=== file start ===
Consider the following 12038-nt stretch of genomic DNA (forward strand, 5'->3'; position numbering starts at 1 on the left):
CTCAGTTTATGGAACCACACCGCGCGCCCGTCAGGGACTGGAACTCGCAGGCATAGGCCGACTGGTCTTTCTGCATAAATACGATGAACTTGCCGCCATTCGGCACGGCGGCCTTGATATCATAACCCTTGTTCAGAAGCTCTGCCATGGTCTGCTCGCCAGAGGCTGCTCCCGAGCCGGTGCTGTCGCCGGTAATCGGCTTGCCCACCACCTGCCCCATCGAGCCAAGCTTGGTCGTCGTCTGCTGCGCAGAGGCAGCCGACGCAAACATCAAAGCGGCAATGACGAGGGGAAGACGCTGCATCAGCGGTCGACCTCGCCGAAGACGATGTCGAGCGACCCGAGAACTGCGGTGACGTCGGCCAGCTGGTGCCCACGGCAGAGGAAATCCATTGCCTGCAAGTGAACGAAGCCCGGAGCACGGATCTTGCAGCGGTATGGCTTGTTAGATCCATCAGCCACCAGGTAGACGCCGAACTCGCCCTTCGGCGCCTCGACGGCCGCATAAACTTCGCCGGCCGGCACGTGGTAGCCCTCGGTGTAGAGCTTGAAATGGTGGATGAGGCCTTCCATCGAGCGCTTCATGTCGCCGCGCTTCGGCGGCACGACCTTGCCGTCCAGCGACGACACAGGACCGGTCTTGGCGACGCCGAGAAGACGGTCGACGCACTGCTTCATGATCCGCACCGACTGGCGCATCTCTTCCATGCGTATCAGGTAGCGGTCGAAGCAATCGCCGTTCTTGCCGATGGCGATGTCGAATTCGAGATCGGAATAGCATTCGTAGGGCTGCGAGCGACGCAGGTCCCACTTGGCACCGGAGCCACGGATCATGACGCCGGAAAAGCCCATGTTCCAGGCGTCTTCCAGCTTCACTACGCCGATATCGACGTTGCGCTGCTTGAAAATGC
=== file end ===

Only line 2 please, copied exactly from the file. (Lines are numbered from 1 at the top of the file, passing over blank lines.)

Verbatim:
CTCAGTTTATGGAACCACACCGCGCGCCCGTCAGGGACTGGAACTCGCAGGCATAGGCCGACTGGTCTTTCTGCATAAATACGATGAACTTGCCGCCATTCGGCACGGCGGCCTTGATATCATAACCCTTGTTCAGAAGCTCTGCCATGGTCTGCTCGCCAGAGGCTGCTCCCGAGCCGGTGCTGTCGCCGGTAATCGGCTTGCCCACCACCTGCCCCATCGAGCCAAGCTTGGTCGTCGTCTGCTGCGCAGAGGCAGCCGACGCAAACATCAAAGCGGCAATGACGAGGGGAAGACGCTGCATCAGCGGTCGACCTCGCCGAAGACGATGTCGAGCGACCCGAGAACTGCGGTGACGTCGGCCAGCTGGTGCCCACGGCAGAGGAAATCCATTGCCTGCAAGTGAACGAAGCCCGGAGCACGGATCTTGCAGCGGTATGGCTTGTTAGATCCATCAGCCACCAGGTAGACGCCGAACTCGCCCTTCGGCGCCTCGACGGCCGCATAAACTTCGCCGGCCGGCACGTGGTAGCCCTCGGTGTAGAGCTTGAAATGGTGGATGAGGCCTTCCATCGAGCGCTTCATGTCGCCGCGCTTCGGCGGCACGACCTTGCCGTCCAGCGACGACACAGGACCGGTCTTGGCGACGCCGAGAAGACGGTCGACGCACTGCTTCATGATCCGCACCGACTGGCGCATCTCTTCCATGCGTATCAGGTAGCGGTCGAAGCAATCGCCGTTCTTGCCGATGGCGATGTCGAATTCGAGATCGGAATAGCATTCGTAGGGCTGCGAGCGACGCAGGTCCCACTTGGCACCGGAGCCACGGATCATGACGCCGGAAAAGCCCATGTTCCAGGCGTCTTCCAGCTTCACTACGCCGATATCGACGTTGCGCTGCTTGAAAATGC